• Pattern of ProgressionDistant Metastasis Osseous metastases is most common form of hematogenous metastases and occur in 85% of patients dying from prostate cancer Frequent sites: lumbar spines, pelvis, proximal femur, thoracic spines, ribs, sternum and skull. Extension to the axial skeleton vai the Batson’s plexus of presacral veins which communicate with the pre & periprostatic venous complex.
  • Clinical FindingsSymptoms Most prostate cancers are discovered because of elevated PSA or with incidental finding on rectal examination. prostate cancers rarely cause symptoms but may present with bladder outlet obstruction, acute urinary retention, hematuria or incontinenceSigns irregular firm or hard prostatic nodule during rectal examination. Median sulcus is absent
  • Tumor MarkersProstate Specific Antigen (PSA) – Glycoprotein secreted in the cytoplasm of the prostatic cells and function normally in liquefaction of the semen, normal value in young adult 0-4 ng/dL. – PSA elevation is proportional to the size of the transitional zone. 1g of prostate cancer will ↑PSA by 0.3 ng/dL. – PSA production by the malignant cell depends on the degree of differentiation, well diff. gland will give more – Prostate cancer with poor differentiation have normal PSA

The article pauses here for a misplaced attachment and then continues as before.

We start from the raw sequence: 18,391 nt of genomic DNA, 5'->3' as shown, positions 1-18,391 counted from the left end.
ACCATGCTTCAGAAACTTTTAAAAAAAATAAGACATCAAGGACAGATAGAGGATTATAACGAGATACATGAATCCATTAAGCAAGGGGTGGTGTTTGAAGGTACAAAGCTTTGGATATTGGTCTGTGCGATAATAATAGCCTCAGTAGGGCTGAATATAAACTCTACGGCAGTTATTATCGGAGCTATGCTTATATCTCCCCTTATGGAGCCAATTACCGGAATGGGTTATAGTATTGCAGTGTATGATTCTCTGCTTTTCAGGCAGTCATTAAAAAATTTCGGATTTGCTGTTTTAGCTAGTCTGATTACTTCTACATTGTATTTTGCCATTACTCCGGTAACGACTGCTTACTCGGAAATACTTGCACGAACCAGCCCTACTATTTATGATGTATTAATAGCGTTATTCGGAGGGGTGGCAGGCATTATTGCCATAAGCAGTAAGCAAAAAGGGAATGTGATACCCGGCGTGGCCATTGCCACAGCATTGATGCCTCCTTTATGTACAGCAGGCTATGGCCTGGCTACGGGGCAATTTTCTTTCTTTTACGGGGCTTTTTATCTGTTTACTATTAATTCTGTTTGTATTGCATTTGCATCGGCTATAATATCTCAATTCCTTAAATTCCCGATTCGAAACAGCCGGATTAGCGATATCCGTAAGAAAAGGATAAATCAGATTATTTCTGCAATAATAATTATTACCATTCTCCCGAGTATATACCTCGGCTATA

• (Tumor Markers (PSA– PSA rises by 0.04 per year in individual without cancer upper limit of PSA for - 40-49 yrs is 2.5 ng/dL - 50-59 yrs is 3.5 ng/dL - 60-69 yrs is 4.5 ng/dL - 70-79 yrs is 6.5 ng/dL.– PSA density (PSA level/prostate volume( level between 0.1-0.15 associated with 15% incidence of cancer, level above 0.15 associated with 60%.– New studies showed two types of PSA, a. complex PSA associated with cancer b. free PSA goes with BPH.
  • Tumor MarkersOther Tumor Markers – DNA ploidy recently reported to be useful in predicting prognosis in prostate cancer. – Low grade tumors associated with diploidy and high grade tumors with aneuploidy. – Patients with deploid tumors do well with expectant therapy while those with aneuploidy do poorly.
  • Prostate BiopsyDiagnosis of prostate cancers is confirmed byneedle and core biopsy.Ultrasound guided systematic sampling of theprostate in 4 quadrants provides the mostaccurate information for staging and grading thecancer.